Area Forecast Discussion
Issued by NWS Midland/Odessa, TX

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FXUS64 KMAF 212328

628 PM CDT Thu Aug 21 2014

00Z TAF issuance...
Main aviation concern for the next 24 hours will be ongoing
convection near terminals this evening. Currently have scattered
SHRA/TSRA across the region with strong southerly winds in place.
Activity only affecting PEQ, INK and FST at the moment and think the
other terminals are okay for now, based on current radar trends.
Otherwise, will continue to monitor and amend when needed.
Thunderstorms chances will continue overnight and Friday but will
hold off on any mention in the TAF beyond this evening. VFR
conditions will prevail through Friday however this evenings
thunderstorms may produce heavy rainfall that will briefly reduce
vsbys. Winds will remain gusty at some sites for the next couple of
hours then increase once again Friday afternoon at MAF and FST.


.PREV DISCUSSION... /ISSUED 223 PM CDT Thu Aug 21 2014/


Currently, there is an upper low over the southern boarder of
California and northern Mexico with an upper ridge over the Gulf
coast states.  This is resulting in southwest flow the Texas
panhandle and eastern New Mexico which is bringing in mid-level
subtropical moisture.  The increase in moisture along with an
increase in omega values across the Big Bend region, southeast New
Mexico, and the Guadalupe Mountains is contributing to showers and
thunderstorms across this area this afternoon.  Thunderstorms will
also be possible today across most of the Permian Basin and the
Davis Mountains with CAPE values around or above 2,000 J/kg.  Bulk
shear values will be low across the whole area so not expecting
widespread severe development.  Upper level winds are still fairly
weak so storms will not likely have much movement which may result
in locally heavy rain and flash flooding.  The PWAT value on the 12z
MAF sounding was 1.45 which would support heavy rain.  High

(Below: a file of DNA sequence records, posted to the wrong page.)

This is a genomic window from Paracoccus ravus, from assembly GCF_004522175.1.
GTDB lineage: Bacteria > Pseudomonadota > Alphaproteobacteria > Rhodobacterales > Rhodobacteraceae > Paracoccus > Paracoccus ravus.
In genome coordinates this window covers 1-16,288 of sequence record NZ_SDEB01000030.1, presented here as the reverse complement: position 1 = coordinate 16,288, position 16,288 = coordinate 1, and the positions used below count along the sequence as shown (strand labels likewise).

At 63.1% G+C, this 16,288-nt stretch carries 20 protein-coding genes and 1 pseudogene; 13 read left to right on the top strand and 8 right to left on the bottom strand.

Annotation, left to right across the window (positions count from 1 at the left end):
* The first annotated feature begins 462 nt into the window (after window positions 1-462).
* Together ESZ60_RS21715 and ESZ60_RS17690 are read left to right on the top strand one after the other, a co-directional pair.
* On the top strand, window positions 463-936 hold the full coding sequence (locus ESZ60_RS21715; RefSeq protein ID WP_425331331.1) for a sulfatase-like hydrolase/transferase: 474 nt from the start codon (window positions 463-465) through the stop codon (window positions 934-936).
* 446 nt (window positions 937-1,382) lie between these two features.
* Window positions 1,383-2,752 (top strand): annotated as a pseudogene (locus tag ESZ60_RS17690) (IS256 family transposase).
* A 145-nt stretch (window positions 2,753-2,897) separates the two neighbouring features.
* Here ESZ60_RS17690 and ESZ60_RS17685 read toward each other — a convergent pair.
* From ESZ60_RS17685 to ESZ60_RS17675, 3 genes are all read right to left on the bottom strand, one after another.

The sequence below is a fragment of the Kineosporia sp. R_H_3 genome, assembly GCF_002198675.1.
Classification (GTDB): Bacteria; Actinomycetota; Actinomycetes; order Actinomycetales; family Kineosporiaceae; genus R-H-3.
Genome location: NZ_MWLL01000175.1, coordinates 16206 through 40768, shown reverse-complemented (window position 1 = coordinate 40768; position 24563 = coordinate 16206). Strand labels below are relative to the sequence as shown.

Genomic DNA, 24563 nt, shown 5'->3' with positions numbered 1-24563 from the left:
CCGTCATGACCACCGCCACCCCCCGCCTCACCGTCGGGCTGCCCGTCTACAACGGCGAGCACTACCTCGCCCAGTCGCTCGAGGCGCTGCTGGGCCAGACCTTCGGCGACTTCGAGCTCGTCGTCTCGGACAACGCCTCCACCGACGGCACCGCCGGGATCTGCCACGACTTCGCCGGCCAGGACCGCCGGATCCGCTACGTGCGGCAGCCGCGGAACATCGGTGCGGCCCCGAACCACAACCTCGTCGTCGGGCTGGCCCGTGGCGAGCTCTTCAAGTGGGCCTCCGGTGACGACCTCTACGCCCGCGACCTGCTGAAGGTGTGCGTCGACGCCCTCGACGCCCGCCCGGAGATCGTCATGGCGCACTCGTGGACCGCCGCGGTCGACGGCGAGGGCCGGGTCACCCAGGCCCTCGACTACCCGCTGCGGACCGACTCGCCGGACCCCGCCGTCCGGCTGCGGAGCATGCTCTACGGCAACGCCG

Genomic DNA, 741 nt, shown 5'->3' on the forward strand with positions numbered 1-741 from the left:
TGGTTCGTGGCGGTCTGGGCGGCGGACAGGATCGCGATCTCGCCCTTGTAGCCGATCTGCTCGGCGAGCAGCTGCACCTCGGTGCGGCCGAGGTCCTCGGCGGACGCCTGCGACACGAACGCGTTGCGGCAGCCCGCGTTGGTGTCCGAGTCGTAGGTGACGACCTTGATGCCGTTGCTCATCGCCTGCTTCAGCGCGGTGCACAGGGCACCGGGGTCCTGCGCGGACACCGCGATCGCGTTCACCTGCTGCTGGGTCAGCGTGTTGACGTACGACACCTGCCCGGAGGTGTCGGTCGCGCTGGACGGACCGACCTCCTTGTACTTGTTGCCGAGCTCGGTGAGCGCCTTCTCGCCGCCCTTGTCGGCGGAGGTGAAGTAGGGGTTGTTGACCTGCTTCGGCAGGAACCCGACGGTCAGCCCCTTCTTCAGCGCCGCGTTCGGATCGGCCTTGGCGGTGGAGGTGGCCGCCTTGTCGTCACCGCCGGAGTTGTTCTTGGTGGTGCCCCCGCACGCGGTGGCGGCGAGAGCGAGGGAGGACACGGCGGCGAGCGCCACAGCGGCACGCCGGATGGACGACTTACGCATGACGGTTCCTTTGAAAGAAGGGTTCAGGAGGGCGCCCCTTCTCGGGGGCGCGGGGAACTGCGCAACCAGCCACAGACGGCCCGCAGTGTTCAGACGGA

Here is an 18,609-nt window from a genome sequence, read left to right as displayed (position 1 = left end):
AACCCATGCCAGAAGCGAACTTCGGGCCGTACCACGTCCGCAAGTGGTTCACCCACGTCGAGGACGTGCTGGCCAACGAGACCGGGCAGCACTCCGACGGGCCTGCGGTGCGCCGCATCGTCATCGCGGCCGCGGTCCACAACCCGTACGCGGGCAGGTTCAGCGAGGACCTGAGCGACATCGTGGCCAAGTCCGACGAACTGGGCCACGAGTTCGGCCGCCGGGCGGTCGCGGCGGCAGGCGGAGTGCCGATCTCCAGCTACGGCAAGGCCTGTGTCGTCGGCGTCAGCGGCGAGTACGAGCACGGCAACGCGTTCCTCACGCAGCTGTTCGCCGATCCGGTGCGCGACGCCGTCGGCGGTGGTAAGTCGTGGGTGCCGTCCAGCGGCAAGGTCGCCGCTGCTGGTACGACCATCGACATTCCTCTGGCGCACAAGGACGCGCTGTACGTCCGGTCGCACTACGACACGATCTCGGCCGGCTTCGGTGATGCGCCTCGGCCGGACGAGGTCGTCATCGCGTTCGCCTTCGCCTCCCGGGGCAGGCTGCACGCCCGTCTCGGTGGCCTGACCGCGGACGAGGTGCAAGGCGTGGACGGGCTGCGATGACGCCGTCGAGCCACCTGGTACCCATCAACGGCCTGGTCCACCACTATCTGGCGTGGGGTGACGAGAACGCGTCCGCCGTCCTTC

temperatures today will be near normal and similar to yesterday.

After today, the upper low over California will move eastward as an
upper trough moves over the Pacific Northwest.  The upper ridge over
the southern states will begin to build which will keep the area on
the western edge of the ridge.  This will allow for moisture to keep
streaming into western portions of the CWA and for shortwaves to
move over the region.  This will result in a chance for convection
across the higher terrain and mostly western portions of the CWA
through the forecast period.  High temperatures and the eastern
extent of the precipitation will depend on the strength and
placement of the upper ridge.  During the early to middle part of
next week, an upper trough will move over the Central/Northern
Plains which which will cause the upper ridge to shift eastward and
weaken over the CWA.  The GFS and ECMWF are differing greatly on the
timing and placement of this upper trough.  Temperatures will not
change too much through the forecast period and should remain near
normal despite the presence of a surface trough across eastern New
Mexico and West Texas.  The GFS indicates a cold front moving into
the area next Thursday as a result of the upper trough passing to
the north so will continue to monitor this.






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